Bringing Harmony and Unity Through Music


Junior Roy Bae proceeds to play the piece at the Christmas concert with three of his mentees to demonstrate the students’ growth over a couple months.

Junhee Ryu, Business Manager

From reading basic notes on a page to reading a full sheet of music, children establish a deep relationship with volunteers as they learn how to play their instruments and appreciate music in only a couple of months.

Love in Music is a nonprofit organization established in 2007 with the objective to bring opportunities to underprivileged students in Los Angeles and Orange County areas. Student volunteers, including some from Portola High, actively engage in their passion for music, as well as share their passion to bring about change in their local communities.

What really sets this experience apart from other volunteering opportunities is the fact that it encourages direct interaction that binds and unites people of different social statuses.

“As I teach those who are less fortunate than a lot of us, it is a humbling experience to be able to see that even in the worst situations, the love in music can make a great impact,” volunteer and junior Daniel Han said. “I wish that my students not only learn to play and love music, but also to find happiness in the smallest opportunities of joy regardless of the circumstances they are in.”

The musical faculty mainly includes high school volunteers playing the guitar, piano, clarinet, flute, violin, cello and trumpet. There are individual rooms for each instrument, where students are less distracted and able to listen to their own sounds and adjust accordingly.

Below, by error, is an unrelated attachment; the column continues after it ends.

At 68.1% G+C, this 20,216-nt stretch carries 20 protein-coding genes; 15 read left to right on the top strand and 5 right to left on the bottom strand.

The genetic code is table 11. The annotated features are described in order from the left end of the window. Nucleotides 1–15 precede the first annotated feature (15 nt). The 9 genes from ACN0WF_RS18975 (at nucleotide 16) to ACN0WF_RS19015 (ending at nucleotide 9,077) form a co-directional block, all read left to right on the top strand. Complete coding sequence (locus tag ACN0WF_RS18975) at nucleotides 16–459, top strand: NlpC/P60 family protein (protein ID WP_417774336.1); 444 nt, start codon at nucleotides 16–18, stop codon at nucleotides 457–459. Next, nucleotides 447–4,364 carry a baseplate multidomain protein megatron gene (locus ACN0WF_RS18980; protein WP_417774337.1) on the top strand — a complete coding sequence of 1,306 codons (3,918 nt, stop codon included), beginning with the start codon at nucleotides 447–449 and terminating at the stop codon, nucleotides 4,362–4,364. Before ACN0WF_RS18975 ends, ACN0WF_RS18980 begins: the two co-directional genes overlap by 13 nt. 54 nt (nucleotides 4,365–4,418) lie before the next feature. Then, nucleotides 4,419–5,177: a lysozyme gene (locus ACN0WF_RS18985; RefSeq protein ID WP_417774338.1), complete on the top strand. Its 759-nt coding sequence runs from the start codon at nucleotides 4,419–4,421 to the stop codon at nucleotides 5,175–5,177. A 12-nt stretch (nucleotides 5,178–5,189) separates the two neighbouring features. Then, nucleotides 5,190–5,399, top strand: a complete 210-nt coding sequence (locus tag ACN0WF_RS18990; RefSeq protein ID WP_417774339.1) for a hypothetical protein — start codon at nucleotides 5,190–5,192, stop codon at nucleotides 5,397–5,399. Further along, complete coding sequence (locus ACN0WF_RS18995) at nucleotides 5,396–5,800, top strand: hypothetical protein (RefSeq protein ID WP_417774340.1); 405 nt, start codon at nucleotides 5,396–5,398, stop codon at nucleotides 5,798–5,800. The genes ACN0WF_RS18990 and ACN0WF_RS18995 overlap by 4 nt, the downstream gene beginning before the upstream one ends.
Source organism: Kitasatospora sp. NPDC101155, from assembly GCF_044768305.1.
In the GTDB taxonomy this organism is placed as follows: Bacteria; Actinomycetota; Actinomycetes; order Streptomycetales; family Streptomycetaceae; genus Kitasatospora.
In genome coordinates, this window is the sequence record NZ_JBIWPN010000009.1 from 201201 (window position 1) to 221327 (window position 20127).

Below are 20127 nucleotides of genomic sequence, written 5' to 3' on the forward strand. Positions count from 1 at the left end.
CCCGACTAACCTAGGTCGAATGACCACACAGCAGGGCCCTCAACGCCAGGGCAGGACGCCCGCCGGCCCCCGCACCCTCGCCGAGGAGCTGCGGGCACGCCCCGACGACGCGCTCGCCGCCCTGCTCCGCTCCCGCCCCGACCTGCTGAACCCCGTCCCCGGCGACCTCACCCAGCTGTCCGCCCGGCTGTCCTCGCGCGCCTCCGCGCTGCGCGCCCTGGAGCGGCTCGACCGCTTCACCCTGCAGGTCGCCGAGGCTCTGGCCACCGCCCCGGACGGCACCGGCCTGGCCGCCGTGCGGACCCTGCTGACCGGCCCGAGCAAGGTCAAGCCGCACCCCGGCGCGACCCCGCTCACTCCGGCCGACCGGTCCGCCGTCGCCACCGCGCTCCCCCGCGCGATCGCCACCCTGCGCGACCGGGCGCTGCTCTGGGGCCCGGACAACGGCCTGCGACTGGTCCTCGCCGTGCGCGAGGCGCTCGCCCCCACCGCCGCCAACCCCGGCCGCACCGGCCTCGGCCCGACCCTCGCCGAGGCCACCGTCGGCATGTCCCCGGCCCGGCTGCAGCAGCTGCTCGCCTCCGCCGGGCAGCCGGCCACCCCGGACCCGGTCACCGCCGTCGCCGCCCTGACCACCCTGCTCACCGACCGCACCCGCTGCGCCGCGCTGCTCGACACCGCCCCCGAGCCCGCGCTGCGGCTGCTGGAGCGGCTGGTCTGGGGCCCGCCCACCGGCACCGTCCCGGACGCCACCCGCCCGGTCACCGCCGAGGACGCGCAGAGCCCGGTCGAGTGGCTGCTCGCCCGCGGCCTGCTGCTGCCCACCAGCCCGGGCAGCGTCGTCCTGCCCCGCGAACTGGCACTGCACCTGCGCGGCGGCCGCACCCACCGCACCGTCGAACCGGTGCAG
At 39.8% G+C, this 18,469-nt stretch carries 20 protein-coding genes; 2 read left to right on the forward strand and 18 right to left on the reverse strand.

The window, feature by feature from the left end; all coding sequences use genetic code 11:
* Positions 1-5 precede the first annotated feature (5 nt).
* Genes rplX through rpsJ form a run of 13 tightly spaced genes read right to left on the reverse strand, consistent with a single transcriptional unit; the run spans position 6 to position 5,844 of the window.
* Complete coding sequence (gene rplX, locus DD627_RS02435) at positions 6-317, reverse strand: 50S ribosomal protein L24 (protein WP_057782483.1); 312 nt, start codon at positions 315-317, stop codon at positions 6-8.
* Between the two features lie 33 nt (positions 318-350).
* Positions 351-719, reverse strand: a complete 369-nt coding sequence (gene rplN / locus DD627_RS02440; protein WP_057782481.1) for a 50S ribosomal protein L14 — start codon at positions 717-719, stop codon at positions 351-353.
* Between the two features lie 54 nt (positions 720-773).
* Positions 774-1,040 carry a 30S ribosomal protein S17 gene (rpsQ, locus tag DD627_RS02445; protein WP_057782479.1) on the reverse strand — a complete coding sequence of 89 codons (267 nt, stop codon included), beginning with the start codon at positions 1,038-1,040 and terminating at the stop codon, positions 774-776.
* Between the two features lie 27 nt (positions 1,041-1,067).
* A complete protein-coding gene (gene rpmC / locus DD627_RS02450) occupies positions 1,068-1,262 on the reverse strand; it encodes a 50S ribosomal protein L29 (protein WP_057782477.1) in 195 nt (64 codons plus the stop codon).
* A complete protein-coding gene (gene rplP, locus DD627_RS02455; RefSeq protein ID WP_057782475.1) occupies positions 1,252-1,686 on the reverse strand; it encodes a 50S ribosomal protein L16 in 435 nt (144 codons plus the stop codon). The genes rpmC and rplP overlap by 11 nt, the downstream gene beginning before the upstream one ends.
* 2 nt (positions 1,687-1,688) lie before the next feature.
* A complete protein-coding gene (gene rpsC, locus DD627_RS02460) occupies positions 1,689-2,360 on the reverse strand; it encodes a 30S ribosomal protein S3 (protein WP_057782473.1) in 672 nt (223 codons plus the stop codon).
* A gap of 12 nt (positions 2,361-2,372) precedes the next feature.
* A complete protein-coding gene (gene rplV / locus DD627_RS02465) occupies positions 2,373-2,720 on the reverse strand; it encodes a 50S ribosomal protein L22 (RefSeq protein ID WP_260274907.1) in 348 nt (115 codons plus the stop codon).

The organization also fosters a mentor-mentee style of teaching, where one volunteer is usually paired with another student playing the same instrument. Although communication is easier this way, volunteers sometimes find themselves struggling when their mentees do not see immediate progress and become frustrated, initially lowering motivation to continue playing.

“[One] struggle that I faced was that the kids would not always follow my instructions, such as when I asked them to play some notes, they would slouch in their chairs or ask to go out,” volunteer and sophomore Theo Kim said. “The way I overcame this problem was by just becoming more friendly with them and not force playing if they didn’t want to. This, in turn, made the kids more willing to play when I asked them to.”

Although there definitely are some challenges, the main takeaway that students get from participating weekly is that music can serve as a universal language and spread joy, passion and appreciation to students of all races and social positions.

“Throughout this program, I hope that the students are able to understand not only the details of music, but most importantly the stronger connection that can be made with music between them [the students] and their audiences,” volunteer and junior Brett Shin said.

Love for Music is always open for new high school volunteers and tax-deductible donations. The program will host its twelfth annual concert on June 1 at Santa Ana KidWorks, the same location where the music lessons take place, to celebrate all the students’ progress.